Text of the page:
Maren Schmidt: 2 seconds to redirect behavior
January 19, 2010
"Look, mommy! I'm daddy!"
Three-year-old Scotty opened a blue marker and scribbled on the wall as his mom, Margie, cut vegetables for dinner. Scotty had watched his dad paint the kitchen during the weekend.
Now, Scotty was trying to help, or so Margie surmised in the split second of disbelief and dismay as she took in the situation. Scotty never had marked on anything but his paper. Margie confidently took control of the situation.
"Scotty! Stop!" she said firmly, yet kindly, as she walked toward Scotty. Scotty turned toward her and made eye contact.
"Put the marker down," she continued as she knelt down to Scotty's level.
"We only use markers on paper, remember? Please, sit down and color on your paper."
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She got cleaning supplies and had the marks off the wall in a few minutes while Scotty resumed his coloring.
When Frank, Scotty's dad, arrived through the kitchen door, Scotty volunteered, "Daddy, I painted the walls with my marker. But mommy told me 'only paper.'"
Frank's eyes widened as he looked at Margie.
"It's OK," Margie smiled. "I used the two-second rule."
As we guide young children to learn acceptable behavior, like markers only on paper, not on the walls (even if you think they are the same color), it's helpful to know how a child's memory works. Humans have three basic kinds of memory: active working memory, short-term memory and long-term memory.
Active working memory in a young child will hold two-seconds worth of information. We have two seconds to get our message across. To be successful, we must be quick and direct. We also need to communicate in a way that aids short- and long-term memory.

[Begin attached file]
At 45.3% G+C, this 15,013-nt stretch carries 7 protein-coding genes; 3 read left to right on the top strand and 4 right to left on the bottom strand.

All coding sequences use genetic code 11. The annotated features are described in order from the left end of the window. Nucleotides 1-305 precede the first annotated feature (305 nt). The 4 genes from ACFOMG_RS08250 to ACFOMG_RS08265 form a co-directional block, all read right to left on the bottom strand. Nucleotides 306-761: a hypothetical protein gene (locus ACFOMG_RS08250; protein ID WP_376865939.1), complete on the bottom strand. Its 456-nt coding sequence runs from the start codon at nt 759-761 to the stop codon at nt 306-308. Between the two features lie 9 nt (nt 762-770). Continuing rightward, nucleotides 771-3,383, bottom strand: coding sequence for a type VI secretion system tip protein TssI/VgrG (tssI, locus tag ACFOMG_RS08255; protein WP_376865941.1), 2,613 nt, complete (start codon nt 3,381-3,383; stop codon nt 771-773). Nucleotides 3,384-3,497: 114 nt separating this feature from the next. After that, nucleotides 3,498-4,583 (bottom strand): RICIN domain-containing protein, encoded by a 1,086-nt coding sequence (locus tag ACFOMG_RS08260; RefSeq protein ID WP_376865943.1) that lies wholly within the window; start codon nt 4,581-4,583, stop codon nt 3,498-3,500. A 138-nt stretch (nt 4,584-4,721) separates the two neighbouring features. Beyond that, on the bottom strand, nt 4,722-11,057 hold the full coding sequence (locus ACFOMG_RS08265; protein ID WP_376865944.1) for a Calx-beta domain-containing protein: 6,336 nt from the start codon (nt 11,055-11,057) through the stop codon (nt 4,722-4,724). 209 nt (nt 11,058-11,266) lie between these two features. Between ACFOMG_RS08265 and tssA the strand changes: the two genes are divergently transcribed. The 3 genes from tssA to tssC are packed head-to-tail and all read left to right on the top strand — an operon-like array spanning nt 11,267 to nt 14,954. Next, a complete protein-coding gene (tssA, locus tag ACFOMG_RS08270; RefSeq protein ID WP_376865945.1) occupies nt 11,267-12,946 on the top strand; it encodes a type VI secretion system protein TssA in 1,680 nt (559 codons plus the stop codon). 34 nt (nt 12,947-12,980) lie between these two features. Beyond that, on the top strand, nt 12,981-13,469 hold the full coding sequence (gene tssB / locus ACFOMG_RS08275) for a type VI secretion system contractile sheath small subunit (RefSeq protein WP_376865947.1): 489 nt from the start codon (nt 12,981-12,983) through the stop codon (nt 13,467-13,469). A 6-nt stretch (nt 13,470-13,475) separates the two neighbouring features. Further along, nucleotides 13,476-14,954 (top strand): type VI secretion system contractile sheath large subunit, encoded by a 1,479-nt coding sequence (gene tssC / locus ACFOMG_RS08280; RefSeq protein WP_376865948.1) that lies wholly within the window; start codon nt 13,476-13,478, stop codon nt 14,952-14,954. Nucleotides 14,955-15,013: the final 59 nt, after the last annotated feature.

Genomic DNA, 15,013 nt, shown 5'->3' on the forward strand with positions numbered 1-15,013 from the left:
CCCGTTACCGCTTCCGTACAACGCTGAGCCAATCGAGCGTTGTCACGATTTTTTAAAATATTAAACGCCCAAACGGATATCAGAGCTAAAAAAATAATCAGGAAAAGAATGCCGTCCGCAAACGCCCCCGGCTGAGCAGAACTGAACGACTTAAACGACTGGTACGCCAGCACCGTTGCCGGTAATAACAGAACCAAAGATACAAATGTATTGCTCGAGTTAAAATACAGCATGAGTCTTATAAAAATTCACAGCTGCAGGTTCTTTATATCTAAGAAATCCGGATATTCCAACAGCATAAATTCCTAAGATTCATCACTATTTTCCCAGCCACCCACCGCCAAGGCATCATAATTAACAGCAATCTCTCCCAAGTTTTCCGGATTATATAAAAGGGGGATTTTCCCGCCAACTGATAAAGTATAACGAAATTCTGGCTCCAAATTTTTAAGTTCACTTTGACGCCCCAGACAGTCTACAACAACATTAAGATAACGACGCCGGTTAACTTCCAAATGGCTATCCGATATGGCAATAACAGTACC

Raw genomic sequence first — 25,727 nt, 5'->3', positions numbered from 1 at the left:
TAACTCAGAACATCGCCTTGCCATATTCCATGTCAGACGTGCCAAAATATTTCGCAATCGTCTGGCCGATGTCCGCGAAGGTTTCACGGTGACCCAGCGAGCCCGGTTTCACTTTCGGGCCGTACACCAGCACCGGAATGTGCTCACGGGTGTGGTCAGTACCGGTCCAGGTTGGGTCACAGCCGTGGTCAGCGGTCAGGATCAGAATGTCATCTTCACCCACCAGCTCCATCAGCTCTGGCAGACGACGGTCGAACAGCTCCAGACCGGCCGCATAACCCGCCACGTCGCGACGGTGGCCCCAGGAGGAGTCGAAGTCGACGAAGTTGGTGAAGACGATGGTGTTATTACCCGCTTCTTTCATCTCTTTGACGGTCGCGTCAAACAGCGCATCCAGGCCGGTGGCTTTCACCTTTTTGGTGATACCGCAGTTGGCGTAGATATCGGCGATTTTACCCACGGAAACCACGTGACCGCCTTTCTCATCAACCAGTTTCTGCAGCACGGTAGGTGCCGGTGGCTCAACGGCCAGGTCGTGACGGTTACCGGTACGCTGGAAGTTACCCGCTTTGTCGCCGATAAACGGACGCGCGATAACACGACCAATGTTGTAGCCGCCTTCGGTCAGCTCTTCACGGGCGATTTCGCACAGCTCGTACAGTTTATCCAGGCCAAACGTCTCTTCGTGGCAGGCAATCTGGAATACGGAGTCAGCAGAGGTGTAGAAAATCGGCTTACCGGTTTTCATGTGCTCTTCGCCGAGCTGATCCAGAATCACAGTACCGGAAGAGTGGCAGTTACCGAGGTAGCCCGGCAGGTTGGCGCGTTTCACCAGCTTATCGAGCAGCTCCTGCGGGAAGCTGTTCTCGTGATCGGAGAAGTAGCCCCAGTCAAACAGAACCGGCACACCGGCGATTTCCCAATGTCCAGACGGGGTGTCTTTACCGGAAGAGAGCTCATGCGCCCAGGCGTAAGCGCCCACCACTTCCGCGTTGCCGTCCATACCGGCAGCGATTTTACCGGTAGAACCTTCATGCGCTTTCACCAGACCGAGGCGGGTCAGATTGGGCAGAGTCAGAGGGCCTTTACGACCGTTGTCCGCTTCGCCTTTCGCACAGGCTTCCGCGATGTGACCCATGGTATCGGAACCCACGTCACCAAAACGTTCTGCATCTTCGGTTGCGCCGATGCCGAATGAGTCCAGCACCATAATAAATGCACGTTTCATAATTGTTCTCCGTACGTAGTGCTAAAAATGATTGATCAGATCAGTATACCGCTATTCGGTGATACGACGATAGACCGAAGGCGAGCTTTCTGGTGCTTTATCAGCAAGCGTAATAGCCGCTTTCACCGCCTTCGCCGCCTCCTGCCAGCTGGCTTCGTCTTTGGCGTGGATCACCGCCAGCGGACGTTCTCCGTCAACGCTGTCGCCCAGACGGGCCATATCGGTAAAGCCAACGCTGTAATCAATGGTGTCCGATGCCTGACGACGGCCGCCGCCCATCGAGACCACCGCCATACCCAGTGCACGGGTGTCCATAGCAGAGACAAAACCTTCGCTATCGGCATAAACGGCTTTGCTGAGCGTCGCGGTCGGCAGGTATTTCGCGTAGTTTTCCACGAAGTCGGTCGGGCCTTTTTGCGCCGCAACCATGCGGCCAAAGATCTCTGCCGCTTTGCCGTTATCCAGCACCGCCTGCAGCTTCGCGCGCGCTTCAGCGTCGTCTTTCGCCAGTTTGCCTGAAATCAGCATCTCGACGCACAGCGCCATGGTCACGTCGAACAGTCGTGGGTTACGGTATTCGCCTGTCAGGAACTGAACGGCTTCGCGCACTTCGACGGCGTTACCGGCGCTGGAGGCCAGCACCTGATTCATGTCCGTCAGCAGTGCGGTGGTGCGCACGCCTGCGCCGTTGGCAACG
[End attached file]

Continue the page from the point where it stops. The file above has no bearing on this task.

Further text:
Let's look at Scotty's predicament again.
When Margie saw Scotty drawing on the wall she said his name and then "stop." Two seconds of information. Margie quit what she was doing and started toward Scotty. When Margie had compliance to her request, she proceeded to the next step. If Scotty hadn't stopped on his own, Margie could have stopped him gently by holding his wrists.
Put the marker down. Another two seconds.
We only use markers on paper. Two seconds.
Remember? Two seconds as a call for long-term memory retrieval. Using the word "remember" also indicates that the request is important to remember.
Please, sit down and color on your paper. These two requests — sit down and color — help lengthen short-term memory and active working memory, while clarifying desired behavior for long-term memory. Also, beginning with the word please can help a child anticipate an instruction.
When you need to redirect your child's behavior quickly, remember the two-second rule.
Give short, two-second commands beginning with your child's name and "stop." State desired behavior. Use the key word, "Remember?"
Request appropriate behavior with a "please" to aid long-term memory and lengthen active working memory. Go to the next step after you have compliance, which may require calm repetition of the request or a simple physical intervention such as holding wrists.
If your child has difficulty following the command "stop," play this simple game. Say something like, "Let's hop." Hop for a few seconds, then say "Stop." Freeze in place for a few seconds. Do a variety of actions, such as walk, jump, twirl, twist, turn, squirm, sommersault, wink, wiggle, kick, smile, laugh, etc. After each, say "stop" and freeze. Lengthen the activity by doing a variety of tasks and lengthen the time of each. Laugh and have a good time.
We can play to learn. That's one of the beautiful things about 3- to 6-year-olds. Remember, research shows we learn better and faster when we're laughing and happy.
To redirect behavior, use the two-second rule and stay happy.